• One quadrant emphasizes the plants from the Southern gardens of those residing in Johnston County along with their stories and histories, and thus not only is a public relations opportunity, but a ‘contribution’ from the community with their own plants and stories. This is the Pass Along Garden with influences from the English and German. We are asking all gardeners in our area, if they wish, to contribute a plant from their own gardens to help us ‘grow’ this portion of the Southern Garden.
  • A second quadrant focuses on the formal gardens of our Southern heritage, thus extending the patio area to accommodate outdoor functions in a refined garden setting. Influences here are from the French and Spanish, Greece and Italy.
  • The third quadrant focuses on drought-tolerant perennial plants and is basically completed. This quadrant emphasizes the climate and weather changes we are experiencing.
  • The fourth quadrant focuses on ethnobotanical plantings (how people use plants), a focus different from any of the other public gardens in our region and encourages education in culture, global education, history, botany, landscaping, wildlife, ecology, economics, etc.
  • Plants chosen for the quadrants will be based on historical and literature references, availability, appropriateness for our zone, climate, soil, weather and appropriateness for proper maintenance and aesthetic appeal.

To date, we have the perennial gardens just about complete. We have graded the entire area to improve drainage, and we have begun building the beds in the formal garden. It is a most exciting time for all of us.

If you would like to contribute to this project with your time, money or plants, please let us hear from you. We hope to begin installing plants in the formal beds this fall.

We will also begin an annual ‘Southern Symposium’ so look for that with our lecture series offerings as we develop this aspect of the Southern Garden as well.

We truly believe that once completed, this garden will be a major attraction for Johnston County and North Carolina. It will become a garden for and by the community.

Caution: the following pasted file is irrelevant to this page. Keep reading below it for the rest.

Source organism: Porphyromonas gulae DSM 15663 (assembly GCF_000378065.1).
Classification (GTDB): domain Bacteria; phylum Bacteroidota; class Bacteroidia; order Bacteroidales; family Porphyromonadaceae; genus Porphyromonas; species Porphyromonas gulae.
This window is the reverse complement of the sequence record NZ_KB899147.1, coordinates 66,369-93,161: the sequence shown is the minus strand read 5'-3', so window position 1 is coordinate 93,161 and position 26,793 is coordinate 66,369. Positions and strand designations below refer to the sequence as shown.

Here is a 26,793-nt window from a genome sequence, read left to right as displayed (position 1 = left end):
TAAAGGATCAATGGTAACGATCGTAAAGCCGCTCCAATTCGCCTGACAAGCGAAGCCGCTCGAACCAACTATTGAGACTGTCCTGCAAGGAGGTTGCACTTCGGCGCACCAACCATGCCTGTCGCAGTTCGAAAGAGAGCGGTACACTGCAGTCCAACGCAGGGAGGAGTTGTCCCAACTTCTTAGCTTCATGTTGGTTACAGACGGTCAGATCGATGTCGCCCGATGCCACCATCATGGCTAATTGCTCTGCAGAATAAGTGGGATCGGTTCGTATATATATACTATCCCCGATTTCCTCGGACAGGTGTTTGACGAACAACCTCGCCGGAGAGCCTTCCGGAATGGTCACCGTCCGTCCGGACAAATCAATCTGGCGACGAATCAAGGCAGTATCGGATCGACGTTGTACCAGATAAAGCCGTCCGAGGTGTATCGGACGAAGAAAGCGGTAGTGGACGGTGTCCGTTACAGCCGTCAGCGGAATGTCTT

Won’t you join us?

Contact us: (919) 209-2052 /

  1. Arboretum building
  2. Entry and exit drives
  3. Entry garden
  4. Courtyard, Kitchen garden, Healing garden, Storage
  5. Terrace
  6. Mall within elm allée
  7. Children's garden
  8. Deciduous shrub garden
  9. Perennial garden
  10. Conifer and dry site gardens
  11. Old South garden
  12. Storm drainage demonstration
  13. Pond with bridge
  14. Gathering place
  15. Garden reserve
  16. Woodpecker foraging
Arboretum Master Plan, part I

Arboretum Master Plan, part II
  1. Visual access to main campus
  2. Crape Myrtle garden
  3. Ornamental grass and water garden
  4. Japanese maple garden
  5. Magnolia garden
  6. Native shrubs and camellias
  7. Small flowering trees
  8. Turf grasses
  9. Large tree promenade
  10. Rose garden
  11. Mixed American border garden
  12. Greenhouse area
  13. Demonstration yard
  14. Shade garden
  15. Azaleas and rhododendrons
  16. Parking


Landscape Architects:



    • Dan C. L. Sears, ASLA , CSI

    • Mark Hall, ASLA

    • Kevin B. Kahler, ASLA

  • Wesley M. Coble, AIA
    Architect for the Arboretum Building

"In order to live off a garden, you practically have to live in it."

Frank McKinney Hubbard

PO Box 2350, Smithfield, NC 27577
(919) 209-2052 / (919) 209-2517
Fax: (919) 209-2557